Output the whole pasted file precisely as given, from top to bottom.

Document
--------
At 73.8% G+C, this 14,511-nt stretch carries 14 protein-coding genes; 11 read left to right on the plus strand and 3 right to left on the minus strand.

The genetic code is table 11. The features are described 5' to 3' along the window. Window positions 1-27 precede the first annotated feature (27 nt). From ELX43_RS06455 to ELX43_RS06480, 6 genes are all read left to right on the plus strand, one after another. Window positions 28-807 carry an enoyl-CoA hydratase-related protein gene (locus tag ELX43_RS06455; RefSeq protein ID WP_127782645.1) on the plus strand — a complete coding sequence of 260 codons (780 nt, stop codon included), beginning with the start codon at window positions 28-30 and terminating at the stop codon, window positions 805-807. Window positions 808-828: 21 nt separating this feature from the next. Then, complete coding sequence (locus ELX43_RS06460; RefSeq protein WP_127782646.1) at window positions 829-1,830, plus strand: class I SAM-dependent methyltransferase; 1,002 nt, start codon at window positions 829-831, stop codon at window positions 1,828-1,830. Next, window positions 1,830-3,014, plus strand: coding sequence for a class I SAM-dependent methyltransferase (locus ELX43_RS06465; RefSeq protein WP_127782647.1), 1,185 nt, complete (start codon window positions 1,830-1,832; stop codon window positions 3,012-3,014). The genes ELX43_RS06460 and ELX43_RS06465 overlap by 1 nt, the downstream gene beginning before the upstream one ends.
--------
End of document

At 73.8% G+C, this 14,511-nt stretch carries 14 protein-coding genes; 11 read left to right on the plus strand and 3 right to left on the minus strand.

The genetic code is table 11. The features are described 5' to 3' along the window. Window positions 1-27 precede the first annotated feature (27 nt). From ELX43_RS06455 to ELX43_RS06480, 6 genes are all read left to right on the plus strand, one after another. Window positions 28-807 carry an enoyl-CoA hydratase-related protein gene (locus tag ELX43_RS06455; RefSeq protein ID WP_127782645.1) on the plus strand — a complete coding sequence of 260 codons (780 nt, stop codon included), beginning with the start codon at window positions 28-30 and terminating at the stop codon, window positions 805-807. Window positions 808-828: 21 nt separating this feature from the next. Then, complete coding sequence (locus ELX43_RS06460; RefSeq protein WP_127782646.1) at window positions 829-1,830, plus strand: class I SAM-dependent methyltransferase; 1,002 nt, start codon at window positions 829-831, stop codon at window positions 1,828-1,830. Next, window positions 1,830-3,014, plus strand: coding sequence for a class I SAM-dependent methyltransferase (locus ELX43_RS06465; RefSeq protein WP_127782647.1), 1,185 nt, complete (start codon window positions 1,830-1,832; stop codon window positions 3,012-3,014). The genes ELX43_RS06460 and ELX43_RS06465 overlap by 1 nt, the downstream gene beginning before the upstream one ends.